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Metal ballgowns dress up Abkhazi Garden

To conjure up the indomitable spirit of a Shanghai-born princess, artist Bev Petow fashioned 200 maple leaves out of hard, cold steel.
Sooke sculptor Bev Petow with one of her metal gowns, Bleeding Heart, on display at Abkhazi Garden.

To conjure up the indomitable spirit of a Shanghai-born princess, artist Bev Petow fashioned 200 maple leaves out of hard, cold steel.

These metal leaves, in seven sizes, were painstakingly hand-cut, hammered and welded together in the shape of a ballgown. An acid wash — combined with regular rainfall outside Petow’s East Sooke studio — has intentionally left the life-sized artwork with an attractive rust veneer.

It’s one of four dress sculptures Petow created for a new exhibit, Haute Couture, running all summer at Abkhazi Garden. These pieces, which sell for up to $10,000 each, are inspired by ballgowns owned by the late Peggy Abkhazi, who created the garden with her husband, Nicholas Abkhazi, an exiled Georgian prince.

With the maple leaf dress, Petow’s notion was to provide an artistic interpretation of Peggy’s arrival in Canada following globe-trotting and internment in a camp near Shanghai during the Second World War. (It’s said Abkhazi purchased her passage to North America with travellers’ cheques hidden in a talcum-powder can during her confinement.)

“She came here to find a place to land after everything was in chaos globally,” Petow said.

Another dress sculpture is Dragon Aunt, a gleaming steel work resembling a Japanese-style high-collared gown and cape. The shoulders and front — embossed with giant dragonflies — are cut with holes to give the sculpture a lacy look. Yet another sculpture, Bleeding Heart, is inspired by the notion that Abkhazi Garden is “the garden that love built” as well as the bleeding heart flowers growing on Petow’s own property.

The project was suggested and curated by Celia Duthie, who runs Salt Spring Island’s Duthie Gallery. She’s a long-time champion of Petow, a late bloomer who learned to weld in her forties.

Petow was able to see some of Abkhazi’s old gowns, although her sculptures are not intended as literal copies. The dresses were stored in a cardboard box in the basement of the Abkhazi house.

“Some of them are fancy. They’re all handmade, so they’re quite lovely. She had nice taste,” said the artist, interviewed at her East Sooke studio.

Petow said she was equally inspired by Abkhazi’s biography, especially admiring her resilience in the face of adversity.

As well, the artist feels a connection with Abkhazi because she, like Petow, moved to Canada in mid-life. Petow was in her mid-forties when she immigrated here from Portland. A native of Grants Pass, Oregon, she came here because she’d married a Canadian.

Her road to becoming a metal sculptor was circuitous. Petow has had many different jobs. She was a graphic designer (she still does this occasionally), a masseuse in California for 15 years and, for a time, a nutritionist.

Over the years, her creativity manifested itself in different ways. She did drawing, ceramics, macramé, collage and painting. Petow is also a gifted seamstress, able to cut designs without patterns.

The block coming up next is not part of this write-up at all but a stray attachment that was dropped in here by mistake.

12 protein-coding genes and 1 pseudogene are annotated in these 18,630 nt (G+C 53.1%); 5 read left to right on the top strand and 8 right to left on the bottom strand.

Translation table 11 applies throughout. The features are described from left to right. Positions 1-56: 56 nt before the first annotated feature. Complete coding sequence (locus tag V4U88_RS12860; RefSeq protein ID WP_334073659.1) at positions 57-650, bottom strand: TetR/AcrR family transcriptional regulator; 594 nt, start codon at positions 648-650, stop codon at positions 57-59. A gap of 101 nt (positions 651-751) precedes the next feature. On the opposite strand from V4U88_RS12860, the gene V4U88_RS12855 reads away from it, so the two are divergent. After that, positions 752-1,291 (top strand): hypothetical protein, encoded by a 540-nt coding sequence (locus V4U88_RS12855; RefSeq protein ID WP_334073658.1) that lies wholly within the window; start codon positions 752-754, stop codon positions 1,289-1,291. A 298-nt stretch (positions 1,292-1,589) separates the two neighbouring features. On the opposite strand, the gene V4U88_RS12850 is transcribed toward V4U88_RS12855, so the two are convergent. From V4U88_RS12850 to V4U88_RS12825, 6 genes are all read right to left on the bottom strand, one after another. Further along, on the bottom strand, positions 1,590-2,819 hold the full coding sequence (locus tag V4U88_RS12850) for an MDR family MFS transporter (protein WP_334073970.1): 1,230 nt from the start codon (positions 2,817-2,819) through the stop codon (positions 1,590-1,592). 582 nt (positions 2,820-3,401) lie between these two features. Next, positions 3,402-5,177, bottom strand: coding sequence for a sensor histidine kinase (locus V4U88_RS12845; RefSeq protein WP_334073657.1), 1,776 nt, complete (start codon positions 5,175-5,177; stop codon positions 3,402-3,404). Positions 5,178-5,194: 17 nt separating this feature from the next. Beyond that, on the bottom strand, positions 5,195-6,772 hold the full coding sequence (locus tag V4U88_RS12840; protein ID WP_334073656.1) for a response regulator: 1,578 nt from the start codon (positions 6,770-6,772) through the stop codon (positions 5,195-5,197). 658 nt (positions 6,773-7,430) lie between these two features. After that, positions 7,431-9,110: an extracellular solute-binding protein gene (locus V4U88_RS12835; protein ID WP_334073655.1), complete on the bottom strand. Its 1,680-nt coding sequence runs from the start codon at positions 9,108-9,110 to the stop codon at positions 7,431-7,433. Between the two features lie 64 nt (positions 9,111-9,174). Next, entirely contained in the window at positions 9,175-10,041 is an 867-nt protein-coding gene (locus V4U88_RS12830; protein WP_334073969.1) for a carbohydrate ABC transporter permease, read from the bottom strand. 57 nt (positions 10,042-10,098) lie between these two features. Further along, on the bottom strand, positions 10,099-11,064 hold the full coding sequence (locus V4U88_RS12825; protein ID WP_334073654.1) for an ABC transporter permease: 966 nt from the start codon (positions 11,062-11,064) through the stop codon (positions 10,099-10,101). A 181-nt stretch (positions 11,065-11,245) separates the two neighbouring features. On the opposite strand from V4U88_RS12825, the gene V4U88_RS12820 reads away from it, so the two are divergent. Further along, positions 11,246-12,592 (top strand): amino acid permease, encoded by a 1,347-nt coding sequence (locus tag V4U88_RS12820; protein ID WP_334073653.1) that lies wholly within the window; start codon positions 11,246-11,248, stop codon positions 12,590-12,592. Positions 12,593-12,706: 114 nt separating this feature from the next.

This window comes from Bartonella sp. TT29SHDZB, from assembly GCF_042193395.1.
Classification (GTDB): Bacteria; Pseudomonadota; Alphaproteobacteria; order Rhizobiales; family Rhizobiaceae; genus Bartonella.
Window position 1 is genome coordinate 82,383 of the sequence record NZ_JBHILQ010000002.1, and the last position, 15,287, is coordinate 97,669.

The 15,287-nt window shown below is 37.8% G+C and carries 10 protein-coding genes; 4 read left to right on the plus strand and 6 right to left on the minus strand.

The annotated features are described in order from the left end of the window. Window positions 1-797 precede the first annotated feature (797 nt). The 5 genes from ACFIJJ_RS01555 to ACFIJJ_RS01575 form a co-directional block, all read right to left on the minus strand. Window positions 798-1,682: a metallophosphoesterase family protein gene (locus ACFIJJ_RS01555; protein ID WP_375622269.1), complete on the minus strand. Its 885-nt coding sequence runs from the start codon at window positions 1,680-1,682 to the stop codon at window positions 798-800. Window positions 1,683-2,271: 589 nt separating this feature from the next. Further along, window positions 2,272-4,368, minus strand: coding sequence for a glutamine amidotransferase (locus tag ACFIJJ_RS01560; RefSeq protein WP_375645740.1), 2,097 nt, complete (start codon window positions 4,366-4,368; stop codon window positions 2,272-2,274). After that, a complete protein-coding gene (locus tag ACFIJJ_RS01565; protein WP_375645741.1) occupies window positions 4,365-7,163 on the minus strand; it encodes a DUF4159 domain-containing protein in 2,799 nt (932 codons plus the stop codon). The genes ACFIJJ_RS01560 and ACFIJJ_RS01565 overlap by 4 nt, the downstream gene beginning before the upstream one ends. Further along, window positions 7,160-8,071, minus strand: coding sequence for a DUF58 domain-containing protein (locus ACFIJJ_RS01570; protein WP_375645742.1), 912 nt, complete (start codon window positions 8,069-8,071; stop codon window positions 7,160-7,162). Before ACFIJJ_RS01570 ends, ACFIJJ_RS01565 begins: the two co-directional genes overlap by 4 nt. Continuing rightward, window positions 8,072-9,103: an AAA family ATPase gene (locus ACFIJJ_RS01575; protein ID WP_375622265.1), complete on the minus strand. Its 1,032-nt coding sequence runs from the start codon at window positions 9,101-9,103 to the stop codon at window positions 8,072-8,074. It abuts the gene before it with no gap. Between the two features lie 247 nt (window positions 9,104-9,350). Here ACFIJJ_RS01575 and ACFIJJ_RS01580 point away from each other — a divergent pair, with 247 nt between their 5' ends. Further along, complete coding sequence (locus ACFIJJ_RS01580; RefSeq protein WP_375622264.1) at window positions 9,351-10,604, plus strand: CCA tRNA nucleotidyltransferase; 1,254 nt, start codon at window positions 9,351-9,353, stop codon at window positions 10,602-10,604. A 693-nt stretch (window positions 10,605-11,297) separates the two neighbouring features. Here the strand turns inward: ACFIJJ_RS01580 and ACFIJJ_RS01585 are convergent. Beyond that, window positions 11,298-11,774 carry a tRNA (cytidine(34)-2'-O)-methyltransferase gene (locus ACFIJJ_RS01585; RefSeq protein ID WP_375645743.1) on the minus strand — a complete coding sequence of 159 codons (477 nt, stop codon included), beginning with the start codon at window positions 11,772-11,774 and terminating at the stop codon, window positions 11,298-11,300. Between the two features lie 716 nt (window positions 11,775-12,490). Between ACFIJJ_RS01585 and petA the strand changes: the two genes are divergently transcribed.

Before becoming a sculptor, she’d aimed to be an art therapist, studying at Portland Marylhurst University. As a prerequisite to entering graduate studies, Petow was interviewed by a panel. Afterwards, she opened a door and accidentally walked into a closet.

Petow took this as a sign.

“That’s what it felt like, like I’d be walking back into a closet, something I wasn’t bone-deep happy about,” she said with a smile. “It was a funny moment. I just sort of laughed all the way home.”

Back home in Grants Pass, her father was a mechanic. Petow was comfortable with tools, having grown up around them. At the age of 45, she took welding courses and became interested in metalwork as a art form.

“I came at welding uninhibited, not knowing what I couldn’t do. They called me the ‘welding witch.’ ”

In 2009, her best friend phoned to say she had leukemia. Petow took care of her in her final days. After her friend died, she fell into a depression, just lying on a couch. One day, her friend’s voice came into her head, saying: “Go to the studio.”

To honour her friend, a fellow fashionista, Petow made her a metal dress sculpture, her first one. It was a simple halter-style dress, like what a little girl might wear. She entered it in the Sooke Fine Arts Show. The sculpture won first prize in the three-dimensional-art category.

That was a tremendous boost for Petow, helping to pull her out of her grief. Not only did the sculpture sell for $1,400, it led to a meeting with an Edmonton art-gallery owner. He offered to give Petow a solo show if she would “make a roomful of dresses.”

So she did. Seven of the eight sculptures sold. It was what Petow calls a “Cinderella moment.”

Petow creates all sorts of metal artworks; however, she’s arguably best known for her metal dresses. So far, she’s made about 30.

She jokingly calls her Sooke studio Bitchenheat Metalworks. Dreamed up by her in-laws over a few bottles of wine, the moniker is a cheeky reference to the welder’s torch … and, perhaps, to Petow’s own feisty tenacity.

Tenaciousness, of course, was one of Peggy Abkhazi’s key characteristics. “There’s a lot I like about her,” the artist said.

What: Haute Couture

Where: Abkhazi Garden, 1964 Fairfield Rd.

When: Opens today, continues to Sept. 30

Admission: By donation (free for members of The Land Conservancy)